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Is this a sufficient proof for this integral?:

$$\int \frac{dx}{x} = \ln |x| + \mathcal{C}$$

Let $$x = e^{u} : $$

$$\int \frac{dx}{x} = \int du = u + \mathcal{C} = \ln |x| + \mathcal{C}$$

I'm not sure :S I don't know if my logic's a bit wishy washy/ circular with this :S And when I've looked, most websites seem to say it's a definition rather than a result but...I guess I just want a proof for this. Anyone have any ideas/ can validate whether the above is correct?

Thanks very much

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I take it you are trying to prove $\int(dx/x)=\log x+C$. But this follows from the derivative of $\log x$ being $1/x$ --- are you not allowed to use that? – Gerry Myerson Jun 11 '13 at 13:06
Yes, sorry, that's what I was trying to prove yes. DOH! So if I can prove the derivative of ln x is 1/x then it follows that the anti-derivative of 1/x is lnx + c? I think I remember something like that...the uniqueness theorem of anti-derivatives or something? – user78416 Jun 11 '13 at 13:07
your proof above seems logical enough though...i mean at least i don't see why it wouldn't be..hmm – mathguy Jun 11 '13 at 13:09
Your proof is right, there is a small mistake though. The substitution $x=e^u$ only works for positive $x$. You need to treat the case $x$ negative separately. – N. S. Jun 11 '13 at 13:15
The Fundamental Theorem Of Calculus (alternatively, the definition of $\int f(x)\,dx$). – Gerry Myerson Jun 12 '13 at 9:03

Your proof is valid but you can add more precision:

  • if $x\in(0,+\infty)$ we pose $x=e^u$ and we find $$\int \frac{dx}{x} = \ln x+ \mathcal{C}$$
  • if $x\in(-\infty,0)$ we pose $x=-e^u$ and we find $$\int \frac{dx}{x} = \ln (-x) + \mathcal{C}$$ then we conclude.
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Ah, excellent. Thanks very much! – user78416 Jun 11 '13 at 13:51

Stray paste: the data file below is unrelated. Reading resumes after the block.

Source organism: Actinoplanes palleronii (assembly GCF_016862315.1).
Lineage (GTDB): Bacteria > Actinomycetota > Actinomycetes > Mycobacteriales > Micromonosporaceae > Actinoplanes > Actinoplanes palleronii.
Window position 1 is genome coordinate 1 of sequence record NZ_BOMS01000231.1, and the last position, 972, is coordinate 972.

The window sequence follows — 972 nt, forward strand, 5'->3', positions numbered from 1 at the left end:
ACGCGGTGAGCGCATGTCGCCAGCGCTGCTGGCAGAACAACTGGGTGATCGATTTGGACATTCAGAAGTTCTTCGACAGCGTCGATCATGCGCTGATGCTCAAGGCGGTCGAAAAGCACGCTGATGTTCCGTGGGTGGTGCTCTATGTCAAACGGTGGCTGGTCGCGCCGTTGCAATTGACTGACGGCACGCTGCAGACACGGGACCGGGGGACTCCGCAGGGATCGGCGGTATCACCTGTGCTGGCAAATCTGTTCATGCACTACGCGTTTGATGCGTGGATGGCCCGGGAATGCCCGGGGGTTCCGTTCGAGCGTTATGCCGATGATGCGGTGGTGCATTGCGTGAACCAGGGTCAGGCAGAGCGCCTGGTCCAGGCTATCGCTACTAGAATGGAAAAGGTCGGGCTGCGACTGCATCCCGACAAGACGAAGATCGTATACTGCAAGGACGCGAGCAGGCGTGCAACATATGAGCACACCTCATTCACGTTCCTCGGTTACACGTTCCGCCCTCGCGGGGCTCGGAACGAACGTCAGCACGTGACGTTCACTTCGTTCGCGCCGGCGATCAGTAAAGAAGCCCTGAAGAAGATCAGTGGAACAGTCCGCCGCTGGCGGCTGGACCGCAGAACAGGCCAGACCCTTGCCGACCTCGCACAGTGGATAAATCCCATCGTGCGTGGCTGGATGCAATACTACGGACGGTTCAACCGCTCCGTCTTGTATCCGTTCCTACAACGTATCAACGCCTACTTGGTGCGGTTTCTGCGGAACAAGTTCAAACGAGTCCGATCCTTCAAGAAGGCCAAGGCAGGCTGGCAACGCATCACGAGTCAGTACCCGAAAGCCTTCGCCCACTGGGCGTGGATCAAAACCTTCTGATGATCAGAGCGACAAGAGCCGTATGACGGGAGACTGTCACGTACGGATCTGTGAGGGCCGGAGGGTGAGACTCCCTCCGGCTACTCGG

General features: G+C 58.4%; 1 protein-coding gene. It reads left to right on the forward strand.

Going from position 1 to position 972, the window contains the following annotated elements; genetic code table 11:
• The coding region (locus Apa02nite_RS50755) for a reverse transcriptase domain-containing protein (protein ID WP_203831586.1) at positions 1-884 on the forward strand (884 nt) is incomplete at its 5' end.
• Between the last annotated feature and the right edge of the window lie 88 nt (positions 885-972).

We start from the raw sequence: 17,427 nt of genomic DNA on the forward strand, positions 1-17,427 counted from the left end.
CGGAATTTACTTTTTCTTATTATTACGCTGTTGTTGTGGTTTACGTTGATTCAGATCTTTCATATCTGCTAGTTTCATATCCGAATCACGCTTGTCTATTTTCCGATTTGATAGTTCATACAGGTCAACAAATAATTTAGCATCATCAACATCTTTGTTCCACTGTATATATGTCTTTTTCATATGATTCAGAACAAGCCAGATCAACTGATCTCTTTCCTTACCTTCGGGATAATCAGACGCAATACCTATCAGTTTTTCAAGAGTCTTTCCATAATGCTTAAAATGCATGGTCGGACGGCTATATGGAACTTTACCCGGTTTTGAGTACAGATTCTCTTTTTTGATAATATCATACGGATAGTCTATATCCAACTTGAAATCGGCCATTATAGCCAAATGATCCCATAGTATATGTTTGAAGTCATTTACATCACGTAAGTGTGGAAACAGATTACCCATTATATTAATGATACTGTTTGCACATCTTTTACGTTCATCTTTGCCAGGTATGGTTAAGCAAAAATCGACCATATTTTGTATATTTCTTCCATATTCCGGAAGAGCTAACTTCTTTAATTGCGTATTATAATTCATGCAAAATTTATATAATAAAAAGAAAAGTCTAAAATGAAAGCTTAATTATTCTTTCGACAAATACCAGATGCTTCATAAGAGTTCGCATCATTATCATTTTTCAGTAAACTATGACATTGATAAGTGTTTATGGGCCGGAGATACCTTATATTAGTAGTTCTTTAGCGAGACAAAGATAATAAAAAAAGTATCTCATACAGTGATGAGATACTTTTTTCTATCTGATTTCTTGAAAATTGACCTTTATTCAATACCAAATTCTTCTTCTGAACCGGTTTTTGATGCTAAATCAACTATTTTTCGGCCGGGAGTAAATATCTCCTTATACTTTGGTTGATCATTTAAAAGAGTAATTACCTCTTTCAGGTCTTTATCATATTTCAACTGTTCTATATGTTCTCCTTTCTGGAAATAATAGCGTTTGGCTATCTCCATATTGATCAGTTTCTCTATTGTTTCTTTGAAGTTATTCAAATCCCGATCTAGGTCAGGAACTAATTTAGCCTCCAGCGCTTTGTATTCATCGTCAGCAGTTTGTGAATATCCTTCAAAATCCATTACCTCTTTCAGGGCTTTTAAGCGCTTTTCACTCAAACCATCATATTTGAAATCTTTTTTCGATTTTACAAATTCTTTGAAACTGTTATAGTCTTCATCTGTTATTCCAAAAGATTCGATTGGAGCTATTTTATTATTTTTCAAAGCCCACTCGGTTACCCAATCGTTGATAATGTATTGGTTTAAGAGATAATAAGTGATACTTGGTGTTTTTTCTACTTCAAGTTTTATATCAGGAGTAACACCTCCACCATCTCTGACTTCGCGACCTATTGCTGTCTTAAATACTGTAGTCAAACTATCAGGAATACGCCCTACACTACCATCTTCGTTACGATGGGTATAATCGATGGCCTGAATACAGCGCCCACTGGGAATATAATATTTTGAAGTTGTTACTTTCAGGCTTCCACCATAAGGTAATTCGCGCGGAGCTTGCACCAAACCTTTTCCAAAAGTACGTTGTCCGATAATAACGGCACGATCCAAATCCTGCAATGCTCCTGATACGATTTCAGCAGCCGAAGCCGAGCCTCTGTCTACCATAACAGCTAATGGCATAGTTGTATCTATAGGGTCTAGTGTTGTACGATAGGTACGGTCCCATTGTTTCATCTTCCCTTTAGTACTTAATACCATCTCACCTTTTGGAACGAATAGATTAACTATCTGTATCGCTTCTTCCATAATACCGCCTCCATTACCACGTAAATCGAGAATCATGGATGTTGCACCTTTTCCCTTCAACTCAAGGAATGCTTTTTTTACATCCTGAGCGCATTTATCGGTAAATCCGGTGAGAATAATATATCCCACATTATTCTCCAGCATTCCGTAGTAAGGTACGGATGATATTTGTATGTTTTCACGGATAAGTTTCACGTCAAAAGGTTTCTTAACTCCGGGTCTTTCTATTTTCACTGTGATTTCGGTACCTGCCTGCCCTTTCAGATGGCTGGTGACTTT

You're welcome. – user63181 Jun 11 '13 at 13:52

Looks fine to me. By Taylor's Theorem, you can also write

$$\frac{1}{x} = \sum_k (-1)^k (x-1)^k$$

and integrate in the radius of convergence term by term, recognizing the result on the right-hand side. Assuming $x > 0$,

$$\begin{split} \int \frac{dx}{x} &= \int \sum_{k=0}^\infty (-1)^k (x-1)^k dx \\ &= \sum_{k=0}^\infty (-1)^k \int (x-1)^k dx \\ &= \sum_{k=0}^\infty \frac{(-1)^k}{k+1} (x-1)^{k+1} + C \\ &= \ln x +C \end{split} $$

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That's an interesting approach! Thanks – user78416 Jun 11 '13 at 13:51
@user78416 the problem is that to "recognize" the series for the $\ln x$ in the last step, you need to know that $(\ln x)' = 1/x$ which is the crux of your question :). But it does approach it from a slightly different side... – gt6989b Jun 11 '13 at 13:54
@gt6989b, the absolute value is missing in $\ln(x)$ above. – Amad27 Oct 9 '14 at 13:29

You solved the equation correctly (with the small negligence for negative x, which has been corrected by Sami).

If you want to (or are allowed to) use

$$ \frac{\partial}{\partial x} ln(x) = \frac{1}{x}, $$

then you might be interested in this proof.

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